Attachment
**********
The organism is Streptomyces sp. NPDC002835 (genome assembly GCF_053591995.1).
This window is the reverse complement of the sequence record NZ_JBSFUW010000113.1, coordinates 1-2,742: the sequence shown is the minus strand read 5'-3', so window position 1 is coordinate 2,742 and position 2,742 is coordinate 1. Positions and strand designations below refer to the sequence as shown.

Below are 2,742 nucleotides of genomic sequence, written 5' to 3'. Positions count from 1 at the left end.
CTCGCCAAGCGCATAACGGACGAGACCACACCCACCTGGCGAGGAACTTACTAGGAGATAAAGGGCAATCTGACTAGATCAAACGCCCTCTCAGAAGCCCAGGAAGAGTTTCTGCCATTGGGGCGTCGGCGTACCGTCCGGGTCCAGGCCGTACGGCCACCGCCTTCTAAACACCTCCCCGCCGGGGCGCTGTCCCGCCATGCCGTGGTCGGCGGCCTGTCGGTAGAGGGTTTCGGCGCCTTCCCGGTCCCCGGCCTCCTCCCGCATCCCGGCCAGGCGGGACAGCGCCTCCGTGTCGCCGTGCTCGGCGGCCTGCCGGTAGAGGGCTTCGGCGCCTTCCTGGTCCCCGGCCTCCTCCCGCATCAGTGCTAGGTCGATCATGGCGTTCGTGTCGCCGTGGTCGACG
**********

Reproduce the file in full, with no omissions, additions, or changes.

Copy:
The organism is Streptomyces sp. NPDC002835 (genome assembly GCF_053591995.1).
This window is the reverse complement of the sequence record NZ_JBSFUW010000113.1, coordinates 1-2,742: the sequence shown is the minus strand read 5'-3', so window position 1 is coordinate 2,742 and position 2,742 is coordinate 1. Positions and strand designations below refer to the sequence as shown.

Below are 2,742 nucleotides of genomic sequence, written 5' to 3'. Positions count from 1 at the left end.
CTCGCCAAGCGCATAACGGACGAGACCACACCCACCTGGCGAGGAACTTACTAGGAGATAAAGGGCAATCTGACTAGATCAAACGCCCTCTCAGAAGCCCAGGAAGAGTTTCTGCCATTGGGGCGTCGGCGTACCGTCCGGGTCCAGGCCGTACGGCCACCGCCTTCTAAACACCTCCCCGCCGGGGCGCTGTCCCGCCATGCCGTGGTCGGCGGCCTGTCGGTAGAGGGTTTCGGCGCCTTCCCGGTCCCCGGCCTCCTCCCGCATCCCGGCCAGGCGGGACAGCGCCTCCGTGTCGCCGTGCTCGGCGGCCTGCCGGTAGAGGGCTTCGGCGCCTTCCTGGTCCCCGGCCTCCTCCCGCATCAGTGCTAGGTCGATCATGGCGTTCGTGTCGCCGTGGTCGACG